Kindness – it can’t hurt

Kindness – what a concept.

It often seems forgotten that, amid the raucous back and forth of social media, segments of which appear filled with maximum polarization and vitriol on every topic, it doesn’t need to be that way.

In fact it isn’t.

Most of our personal in-person interactions on topics as mundane as the Maple Leafs’ latest outing and as politically charged as vaccination mandates are actually conducted in reasoned and respectful fashion. For many, it’s only when they slide behind a keyboard that the chains come off and anything goes when it comes to browbeating those with different views.

Some don’t even seem to realize that they’re doing it. I recently came across a Twitter poster whose avatar combined the slogan “If you can be anything, be kind” with several hashtags of the “#trudeaucrimesagainsthumanity” variety leading into a feed containing few, if any, sentiments that could be easily misconstrued as “kind.”

But I digress.

The point of this column is to commend some locals who are showing the way when it comes to demonstrating a capacity for kindness.

Last week’s issue of the North Wellington Community News contained an article detailing the plight of local businesses hit hardest by pandemic restrictions. While some form of restrictions are, unfortunately, all too necessary, it shouldn’t be forgotten that some sectors have been compelled to sacrifice disproportionately and many are barely hanging on through it all.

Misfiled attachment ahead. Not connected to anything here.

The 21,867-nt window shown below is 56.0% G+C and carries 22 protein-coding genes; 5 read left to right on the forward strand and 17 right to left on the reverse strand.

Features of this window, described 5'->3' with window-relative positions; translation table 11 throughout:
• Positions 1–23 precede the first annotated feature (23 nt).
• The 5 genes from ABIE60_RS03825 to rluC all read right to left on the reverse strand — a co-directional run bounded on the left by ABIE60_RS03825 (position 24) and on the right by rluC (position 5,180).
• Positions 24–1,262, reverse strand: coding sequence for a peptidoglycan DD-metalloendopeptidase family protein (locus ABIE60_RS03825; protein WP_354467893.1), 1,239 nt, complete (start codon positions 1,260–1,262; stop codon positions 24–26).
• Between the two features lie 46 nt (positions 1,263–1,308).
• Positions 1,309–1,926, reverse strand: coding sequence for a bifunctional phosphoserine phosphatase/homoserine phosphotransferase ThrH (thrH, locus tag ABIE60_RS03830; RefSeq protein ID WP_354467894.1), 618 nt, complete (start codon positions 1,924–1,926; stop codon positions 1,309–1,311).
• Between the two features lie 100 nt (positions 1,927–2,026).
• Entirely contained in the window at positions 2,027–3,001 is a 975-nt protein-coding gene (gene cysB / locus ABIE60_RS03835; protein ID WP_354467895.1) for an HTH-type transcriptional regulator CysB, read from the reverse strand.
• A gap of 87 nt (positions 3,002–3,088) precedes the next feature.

As if on cue, this weeks’ issue contains a story on the Minto Spread Kindness initiative. Conceived by the Minto Chamber of Commerce and the Town of Minto, the program involves purchasing gift cards to most affected local businesses for distribution to health care workers, random shoppers, and other people in the community. In return, the recipients are simply asked to “pass on the kindness.”

In a similar vein, the Minto Youth Action Council (MYAC) is encouraging and facilitating random acts of kindness through a program of its own. The group is offering to send, free of charge, “From Your Friend Care Packages” from youth to youth in the community. Through the program, youth from 12 to 26 can spread some fun and cheer by sending friends a package and message to let them know someone is thinking of them.

Details on participation in both kindness-spreading programs can be found elsewhere in this issue.

With any luck, the spirit of both programs will spread beyond their parameters and into everyday discourse as well.

Kindness – it can’t hurt.